Pollution of the Misbourne

EA report obtained under FOI

This FOI request (eventually) obtained the report of the EA inspectors into the pollution incident; its 'Stratification' - nothing to see here ...

"Not Us, Guv" - EA clear HS2

The Environment Agency has cleared HS2 contractors of any wrongdoing after reports that a lake in the Chilterns had become polluted.Inspectors from the Environment Agency visited the site (late) on Saturday following local complaints that the water had been polluted by HS2 contractors drilling near to a chalk aquifer.
However, a spokesperson for the Environment Agency confirmed that its investigation of the lake “found no sign of pollution”.

An Environment Agency spokesperson added: “Pollution incidents can cause distress to local communities, reduce water quality and put precious wildlife in danger.
“We take all claims of water pollution very seriously and will always investigate any such reports.” in order to clear HS2 ?
(New Civil Engineer)


Ground Investigation causing Turbidity at Shardeloes Lake

Fusion or Align have been working on the Southern side of the Misbourne, near the Little Missenden Vent Shaft site, for some weeks -

The works beside the Misbourne are conducting Ground Investigations along the line of the tunnel, and 'Pump Tests' - but don't appear on the Little Missenden works notification. Maybe too embarrassing, still carrying out ground investigation while choosing names for the Tunnel Boring machines ? Six boreholes have been drilled, two of which pass diagonally under the lake. The works were carried out without requesting permission from the landowner, and with no offer of compensation.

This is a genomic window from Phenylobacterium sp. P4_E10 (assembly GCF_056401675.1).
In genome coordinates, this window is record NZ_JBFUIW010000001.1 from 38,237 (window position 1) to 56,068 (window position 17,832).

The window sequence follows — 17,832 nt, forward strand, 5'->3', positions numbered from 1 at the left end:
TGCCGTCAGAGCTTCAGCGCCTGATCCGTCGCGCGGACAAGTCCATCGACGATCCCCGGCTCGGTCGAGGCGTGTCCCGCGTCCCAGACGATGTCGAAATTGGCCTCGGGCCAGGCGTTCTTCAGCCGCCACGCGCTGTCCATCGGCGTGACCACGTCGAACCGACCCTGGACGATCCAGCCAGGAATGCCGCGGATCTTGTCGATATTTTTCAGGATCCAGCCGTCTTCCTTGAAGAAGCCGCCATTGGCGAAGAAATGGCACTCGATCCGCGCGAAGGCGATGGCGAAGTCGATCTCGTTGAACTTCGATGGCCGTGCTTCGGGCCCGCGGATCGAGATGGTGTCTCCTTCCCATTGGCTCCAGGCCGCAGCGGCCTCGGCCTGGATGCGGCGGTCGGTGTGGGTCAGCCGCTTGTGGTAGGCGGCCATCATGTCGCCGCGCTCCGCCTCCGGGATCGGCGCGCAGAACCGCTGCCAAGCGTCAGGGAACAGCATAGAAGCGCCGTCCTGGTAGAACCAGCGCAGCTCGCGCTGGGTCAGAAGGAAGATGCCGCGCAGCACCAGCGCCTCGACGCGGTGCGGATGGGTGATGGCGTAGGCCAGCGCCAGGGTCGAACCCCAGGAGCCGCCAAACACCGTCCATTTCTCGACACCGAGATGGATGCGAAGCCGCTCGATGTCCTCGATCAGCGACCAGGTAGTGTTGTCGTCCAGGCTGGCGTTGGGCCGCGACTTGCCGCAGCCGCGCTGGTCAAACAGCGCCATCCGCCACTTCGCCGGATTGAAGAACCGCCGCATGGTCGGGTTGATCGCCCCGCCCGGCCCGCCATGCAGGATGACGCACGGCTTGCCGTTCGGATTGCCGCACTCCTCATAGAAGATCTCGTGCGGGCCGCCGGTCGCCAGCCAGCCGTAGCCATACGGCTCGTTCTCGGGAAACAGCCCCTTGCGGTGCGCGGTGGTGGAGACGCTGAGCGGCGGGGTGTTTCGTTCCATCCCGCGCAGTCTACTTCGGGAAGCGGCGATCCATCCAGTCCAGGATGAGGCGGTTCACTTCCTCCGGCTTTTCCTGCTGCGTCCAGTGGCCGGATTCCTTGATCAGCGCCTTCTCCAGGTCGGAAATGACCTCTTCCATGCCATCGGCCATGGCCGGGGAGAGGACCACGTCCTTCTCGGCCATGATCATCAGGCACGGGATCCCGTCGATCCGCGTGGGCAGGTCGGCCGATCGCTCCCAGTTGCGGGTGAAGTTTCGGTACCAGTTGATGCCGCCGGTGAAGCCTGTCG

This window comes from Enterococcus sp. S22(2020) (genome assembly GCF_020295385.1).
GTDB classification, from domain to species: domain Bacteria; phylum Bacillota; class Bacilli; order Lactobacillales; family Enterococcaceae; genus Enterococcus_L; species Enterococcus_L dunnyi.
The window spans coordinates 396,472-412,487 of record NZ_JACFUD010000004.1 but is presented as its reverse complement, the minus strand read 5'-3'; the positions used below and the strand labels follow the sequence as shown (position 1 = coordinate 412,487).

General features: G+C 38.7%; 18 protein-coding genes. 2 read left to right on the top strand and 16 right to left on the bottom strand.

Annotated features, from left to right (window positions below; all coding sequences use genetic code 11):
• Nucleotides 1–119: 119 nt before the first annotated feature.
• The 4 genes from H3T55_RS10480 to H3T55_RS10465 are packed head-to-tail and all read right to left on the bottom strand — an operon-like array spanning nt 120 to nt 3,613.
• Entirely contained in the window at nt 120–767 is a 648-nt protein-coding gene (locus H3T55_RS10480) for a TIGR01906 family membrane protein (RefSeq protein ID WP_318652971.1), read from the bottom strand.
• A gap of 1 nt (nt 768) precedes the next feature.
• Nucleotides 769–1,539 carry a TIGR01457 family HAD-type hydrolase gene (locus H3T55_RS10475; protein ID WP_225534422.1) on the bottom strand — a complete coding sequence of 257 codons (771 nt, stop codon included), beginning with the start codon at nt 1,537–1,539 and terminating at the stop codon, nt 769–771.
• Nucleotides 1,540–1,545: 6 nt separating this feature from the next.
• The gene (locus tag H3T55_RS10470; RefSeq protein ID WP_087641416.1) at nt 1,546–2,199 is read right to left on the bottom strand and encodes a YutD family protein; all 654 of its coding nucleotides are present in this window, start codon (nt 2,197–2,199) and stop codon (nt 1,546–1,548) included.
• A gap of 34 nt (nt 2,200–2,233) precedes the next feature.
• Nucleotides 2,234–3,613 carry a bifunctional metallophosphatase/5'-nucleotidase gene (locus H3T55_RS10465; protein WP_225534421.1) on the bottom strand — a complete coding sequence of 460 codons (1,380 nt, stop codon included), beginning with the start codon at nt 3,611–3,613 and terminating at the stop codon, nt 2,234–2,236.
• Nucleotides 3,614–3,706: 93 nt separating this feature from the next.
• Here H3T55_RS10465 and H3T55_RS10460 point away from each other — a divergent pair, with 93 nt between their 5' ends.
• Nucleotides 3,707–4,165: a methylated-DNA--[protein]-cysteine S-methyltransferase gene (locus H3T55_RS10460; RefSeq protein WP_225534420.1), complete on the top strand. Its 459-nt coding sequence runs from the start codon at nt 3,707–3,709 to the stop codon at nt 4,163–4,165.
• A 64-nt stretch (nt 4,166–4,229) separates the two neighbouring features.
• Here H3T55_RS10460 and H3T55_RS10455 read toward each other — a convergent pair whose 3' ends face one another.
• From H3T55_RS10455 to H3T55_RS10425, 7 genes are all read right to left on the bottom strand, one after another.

On 29th May, the River Chess Association received reports of cloudy water in Shardeloes Lake -

although the water flowing into the lake was clear. This was investigated, and reported to the Environment Agency - see Post for more information, and more photos.

The next day (30th May) a drone flight revealed the source of pollution (which had declined a little) -

A white plume of suspended chalk particles, not far from the HS2 borehole. (See this post for more pictures) A complaint has been registered with HS2 regarding pollution of the lake, and it has been reported to the Environment Agency ( that fearless defender of the Natural World).


While the immediate consequences of this incident are unlikely to be severe,  it does illustrate how fragile the aquifer is. If a single borehole can produce this effect, what will happen when two 16m diameter tunnels are driven around 10m below the lake bed ? The plan on the right shows the course of the tunnels as they run under the lake, close to the 'White Plume' in the picture above.

While the lake can cope with a limited amount of turbidity, the boreholes used to abstract (too much) water from the aquifer cannot. Ultra-violet radiation is used in the sterilisation process, and since this does not penetrate turbid water, the process fails. Works currently underway in Amersham (at the water works, opposite Tesco car park) are to provide a water clarification plant to treat water pumped up from the borehole at Chalfont St. Giles.

The risks arising from driving a tunnel under the aquifer have been raised with HS2 on numerous occasions - for instance at the Chess Association meeting in 2018 - and Affinity Water have an unlimited indemnity to compensate them for any interruption to their supplies. The chances of this being invoked are now greatly increased.